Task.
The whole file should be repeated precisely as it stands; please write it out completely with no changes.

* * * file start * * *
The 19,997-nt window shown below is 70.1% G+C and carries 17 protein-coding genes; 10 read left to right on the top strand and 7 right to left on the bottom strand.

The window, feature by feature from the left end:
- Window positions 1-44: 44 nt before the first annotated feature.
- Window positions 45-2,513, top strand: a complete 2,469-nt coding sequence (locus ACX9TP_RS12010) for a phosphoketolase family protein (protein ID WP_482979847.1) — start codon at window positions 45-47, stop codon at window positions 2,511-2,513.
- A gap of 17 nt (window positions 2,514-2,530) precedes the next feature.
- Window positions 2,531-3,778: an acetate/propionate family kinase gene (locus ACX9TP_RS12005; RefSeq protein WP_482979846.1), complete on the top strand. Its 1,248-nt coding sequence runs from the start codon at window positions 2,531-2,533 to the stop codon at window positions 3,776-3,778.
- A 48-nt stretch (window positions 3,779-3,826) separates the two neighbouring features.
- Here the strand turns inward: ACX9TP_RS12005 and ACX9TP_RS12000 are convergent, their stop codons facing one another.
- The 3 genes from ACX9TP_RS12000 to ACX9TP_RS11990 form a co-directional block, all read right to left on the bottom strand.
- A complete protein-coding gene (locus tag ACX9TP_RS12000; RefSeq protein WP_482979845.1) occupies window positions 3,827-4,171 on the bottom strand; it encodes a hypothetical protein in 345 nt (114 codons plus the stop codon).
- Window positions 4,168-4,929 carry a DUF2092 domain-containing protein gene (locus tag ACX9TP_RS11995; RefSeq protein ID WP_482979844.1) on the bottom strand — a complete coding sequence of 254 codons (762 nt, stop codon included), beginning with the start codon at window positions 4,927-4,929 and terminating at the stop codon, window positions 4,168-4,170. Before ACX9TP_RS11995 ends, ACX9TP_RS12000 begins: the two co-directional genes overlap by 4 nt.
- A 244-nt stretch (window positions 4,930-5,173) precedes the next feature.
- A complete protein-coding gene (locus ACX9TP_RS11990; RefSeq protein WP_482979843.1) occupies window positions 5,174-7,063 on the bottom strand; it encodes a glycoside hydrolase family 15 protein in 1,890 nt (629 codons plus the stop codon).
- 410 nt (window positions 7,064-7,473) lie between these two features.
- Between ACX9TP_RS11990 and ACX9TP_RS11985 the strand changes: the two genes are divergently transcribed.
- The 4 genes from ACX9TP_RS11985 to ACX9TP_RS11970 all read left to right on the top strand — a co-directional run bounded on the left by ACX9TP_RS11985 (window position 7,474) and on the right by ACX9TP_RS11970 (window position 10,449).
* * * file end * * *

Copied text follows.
The 19,997-nt window shown below is 70.1% G+C and carries 17 protein-coding genes; 10 read left to right on the top strand and 7 right to left on the bottom strand.

The window, feature by feature from the left end:
- Window positions 1-44: 44 nt before the first annotated feature.
- Window positions 45-2,513, top strand: a complete 2,469-nt coding sequence (locus ACX9TP_RS12010) for a phosphoketolase family protein (protein ID WP_482979847.1) — start codon at window positions 45-47, stop codon at window positions 2,511-2,513.
- A gap of 17 nt (window positions 2,514-2,530) precedes the next feature.
- Window positions 2,531-3,778: an acetate/propionate family kinase gene (locus ACX9TP_RS12005; RefSeq protein WP_482979846.1), complete on the top strand. Its 1,248-nt coding sequence runs from the start codon at window positions 2,531-2,533 to the stop codon at window positions 3,776-3,778.
- A 48-nt stretch (window positions 3,779-3,826) separates the two neighbouring features.
- Here the strand turns inward: ACX9TP_RS12005 and ACX9TP_RS12000 are convergent, their stop codons facing one another.
- The 3 genes from ACX9TP_RS12000 to ACX9TP_RS11990 form a co-directional block, all read right to left on the bottom strand.
- A complete protein-coding gene (locus tag ACX9TP_RS12000; RefSeq protein WP_482979845.1) occupies window positions 3,827-4,171 on the bottom strand; it encodes a hypothetical protein in 345 nt (114 codons plus the stop codon).
- Window positions 4,168-4,929 carry a DUF2092 domain-containing protein gene (locus tag ACX9TP_RS11995; RefSeq protein ID WP_482979844.1) on the bottom strand — a complete coding sequence of 254 codons (762 nt, stop codon included), beginning with the start codon at window positions 4,927-4,929 and terminating at the stop codon, window positions 4,168-4,170. Before ACX9TP_RS11995 ends, ACX9TP_RS12000 begins: the two co-directional genes overlap by 4 nt.
- A 244-nt stretch (window positions 4,930-5,173) precedes the next feature.
- A complete protein-coding gene (locus ACX9TP_RS11990; RefSeq protein WP_482979843.1) occupies window positions 5,174-7,063 on the bottom strand; it encodes a glycoside hydrolase family 15 protein in 1,890 nt (629 codons plus the stop codon).
- 410 nt (window positions 7,064-7,473) lie between these two features.
- Between ACX9TP_RS11990 and ACX9TP_RS11985 the strand changes: the two genes are divergently transcribed.
- The 4 genes from ACX9TP_RS11985 to ACX9TP_RS11970 all read left to right on the top strand — a co-directional run bounded on the left by ACX9TP_RS11985 (window position 7,474) and on the right by ACX9TP_RS11970 (window position 10,449).